RAF Raid On Rutland

Posted by Craig Barr on

It was a pleasure to share a boat with Drew Mcintosh recently on Rutland, however the weather on the day was not so pleasurable, blue skies, accompanied by a strong Easterly wind. This certainly wasn't going to hamper our enthusiasm. Drew is part of the RAF fly fishing team, and wanted to learn a trick or two.....though the conditions restricted the presentation options, I'm sure he picked up a tip or two.

It is no secret that the basin at Rutland at this time of year tends to hold a big number of fish, and this was recently aided by the addition of 4000 fresh stocked fish.

We headed for the calmer waters up by the dam wall, where I new the fish were in numbers, only 48 hours earlier.

We both started on the fast glass line, pulling various Tequila fly variants. Thirty minutes in and I was beginning to wander where the fish had gone, as we hadn't moved a fish between us after several drifts off the dam wall, yet only 48 hours earlier, they were plentiful.

I new it would only be a ,matter of time before we caught, as the fish were there, we just needed to find them....and we did.

We concluded quite quickly that the larger numbers of fish had quite "simply" moved further down the banks. No longer were they stacked against the dam wall, they had shifted down the Normanton shore, and were now located as far down as W buoy.

The fish, despite the conditions, for months have been high in the water, and this day was no different, often taking after the first pull ! 

We adapted our drifts accordingly, no longer going back to the dam wall, but now starting around the V buoy area, then carrying on down to W buoy.. This bought its own issues, with the strengthening winds, however this is where the fish were, so to catch them, you needed to be there as well.

The fish now started coming quite thick and fast. The water clarity was excellent, and with this in mind we both set up with just two flies on our cast. This was a wise move, as we both had two on at once on separate occasions.

As we repeated the drifts, it soon became apparent the fish were moving up and down the shore(funny that, as they do have fins and tails, something we do at times overlook as anglers) as spots that produced fish one drift, didn't the second time round.

Unlike the two days previous, the wind was relentless, and thus hampered our ability to slow things down, as the boat drifted at speed. This can have a big swing on your approach to a days fishing. Everybody would love the perfect conditions I'm sure, however this is one thing that we cannot change, therefore we really do need to adapt to the conditions we are presented with on the day. The speed of the drifting boat certainly hampered our line choice, however with the fish often taking within the first 3 or 4 pulls, we narrowed the line choice down to the fast glass, and the 12' slow tip. Deeper lines were tried, taking just a couple of fish.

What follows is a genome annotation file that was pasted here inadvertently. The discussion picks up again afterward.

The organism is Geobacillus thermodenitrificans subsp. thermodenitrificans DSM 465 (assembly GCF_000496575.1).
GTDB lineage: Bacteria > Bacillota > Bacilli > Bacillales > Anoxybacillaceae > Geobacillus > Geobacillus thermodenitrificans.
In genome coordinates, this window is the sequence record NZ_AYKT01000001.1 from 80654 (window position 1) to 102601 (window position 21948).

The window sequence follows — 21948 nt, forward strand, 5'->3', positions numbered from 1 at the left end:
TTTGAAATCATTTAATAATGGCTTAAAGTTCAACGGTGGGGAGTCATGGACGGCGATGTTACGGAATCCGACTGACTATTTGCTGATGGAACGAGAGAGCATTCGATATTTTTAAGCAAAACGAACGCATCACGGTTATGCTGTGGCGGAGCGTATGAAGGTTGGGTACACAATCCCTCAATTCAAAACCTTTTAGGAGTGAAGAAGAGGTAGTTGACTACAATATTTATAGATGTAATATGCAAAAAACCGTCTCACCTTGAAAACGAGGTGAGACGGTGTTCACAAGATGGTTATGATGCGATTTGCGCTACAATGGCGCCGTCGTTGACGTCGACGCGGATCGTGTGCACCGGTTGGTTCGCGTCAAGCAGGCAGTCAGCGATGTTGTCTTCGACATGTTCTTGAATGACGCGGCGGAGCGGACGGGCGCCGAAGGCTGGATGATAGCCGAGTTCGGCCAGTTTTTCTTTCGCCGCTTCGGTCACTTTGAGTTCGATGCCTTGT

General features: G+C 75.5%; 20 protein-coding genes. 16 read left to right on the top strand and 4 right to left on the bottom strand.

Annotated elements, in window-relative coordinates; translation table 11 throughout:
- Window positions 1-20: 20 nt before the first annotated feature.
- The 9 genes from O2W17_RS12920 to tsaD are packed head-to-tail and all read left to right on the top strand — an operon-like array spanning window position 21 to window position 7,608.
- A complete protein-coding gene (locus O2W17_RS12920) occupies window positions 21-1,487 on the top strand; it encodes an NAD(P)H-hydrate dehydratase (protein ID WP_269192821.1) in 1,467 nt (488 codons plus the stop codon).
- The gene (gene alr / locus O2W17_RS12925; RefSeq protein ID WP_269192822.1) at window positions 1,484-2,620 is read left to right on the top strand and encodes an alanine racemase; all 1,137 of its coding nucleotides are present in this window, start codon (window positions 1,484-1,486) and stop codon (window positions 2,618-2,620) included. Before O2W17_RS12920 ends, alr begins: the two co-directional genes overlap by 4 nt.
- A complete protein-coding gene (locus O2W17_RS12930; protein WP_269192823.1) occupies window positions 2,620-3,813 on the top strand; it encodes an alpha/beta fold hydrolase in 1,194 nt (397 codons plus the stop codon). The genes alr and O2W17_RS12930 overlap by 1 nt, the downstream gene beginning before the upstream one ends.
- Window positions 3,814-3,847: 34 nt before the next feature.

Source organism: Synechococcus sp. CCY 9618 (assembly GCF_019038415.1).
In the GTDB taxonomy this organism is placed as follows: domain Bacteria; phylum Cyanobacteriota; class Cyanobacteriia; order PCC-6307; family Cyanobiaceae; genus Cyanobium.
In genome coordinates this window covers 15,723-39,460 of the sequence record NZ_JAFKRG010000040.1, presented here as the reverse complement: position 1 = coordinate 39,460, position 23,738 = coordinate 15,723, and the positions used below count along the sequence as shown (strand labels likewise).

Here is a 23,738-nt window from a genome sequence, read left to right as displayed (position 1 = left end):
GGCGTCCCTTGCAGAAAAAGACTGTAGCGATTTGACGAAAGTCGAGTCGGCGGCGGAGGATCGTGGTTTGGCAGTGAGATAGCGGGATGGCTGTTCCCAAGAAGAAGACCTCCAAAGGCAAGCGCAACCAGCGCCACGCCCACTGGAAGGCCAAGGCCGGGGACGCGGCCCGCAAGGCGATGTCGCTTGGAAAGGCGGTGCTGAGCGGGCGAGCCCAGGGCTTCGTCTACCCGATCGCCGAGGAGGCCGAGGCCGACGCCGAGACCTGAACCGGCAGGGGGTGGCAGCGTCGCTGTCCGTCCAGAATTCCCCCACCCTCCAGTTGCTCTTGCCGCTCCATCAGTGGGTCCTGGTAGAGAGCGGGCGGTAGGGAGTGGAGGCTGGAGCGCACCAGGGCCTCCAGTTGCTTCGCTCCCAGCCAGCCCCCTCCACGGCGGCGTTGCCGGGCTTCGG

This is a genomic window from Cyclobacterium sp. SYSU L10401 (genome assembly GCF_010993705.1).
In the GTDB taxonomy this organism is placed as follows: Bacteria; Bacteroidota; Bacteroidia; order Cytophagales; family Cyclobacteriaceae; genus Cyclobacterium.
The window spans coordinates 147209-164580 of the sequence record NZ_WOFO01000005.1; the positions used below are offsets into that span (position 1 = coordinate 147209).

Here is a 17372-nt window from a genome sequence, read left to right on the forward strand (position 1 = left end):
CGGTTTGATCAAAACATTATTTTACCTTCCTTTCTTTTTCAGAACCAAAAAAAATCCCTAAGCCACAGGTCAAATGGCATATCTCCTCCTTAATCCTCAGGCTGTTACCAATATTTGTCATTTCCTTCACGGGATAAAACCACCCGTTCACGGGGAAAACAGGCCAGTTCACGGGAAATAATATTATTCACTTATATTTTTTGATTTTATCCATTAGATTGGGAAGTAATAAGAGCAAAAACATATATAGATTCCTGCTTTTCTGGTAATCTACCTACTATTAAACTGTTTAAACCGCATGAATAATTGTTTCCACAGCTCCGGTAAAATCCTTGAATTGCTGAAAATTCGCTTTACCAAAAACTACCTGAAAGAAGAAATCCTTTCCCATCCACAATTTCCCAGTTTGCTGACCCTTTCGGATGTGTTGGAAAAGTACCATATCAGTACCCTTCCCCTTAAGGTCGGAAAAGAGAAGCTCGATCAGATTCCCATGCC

Today surely highlighted that you needed determination to keep going, the desire to fish in lumpy waters, and most importantly cover the water to locate the fish. The fish more often than not are there, you just need to locate them, and have the necessary line selections to offer the flies at the depths the fish may want them on that specific day. Drew and I caught in excess of 20 fish between us, however by the end of the day, we new we had really worked hard for them.

With the Scierra pairs final only just around the corner, its going to be an interesting day. The fish have remained high for months, but will they still be there in just over a weeks time.......we will see.

Flies you really want to be trying at Rutland.....follow the links

Remember, what happens one day, wont necessarily be the same the next !



tight lines




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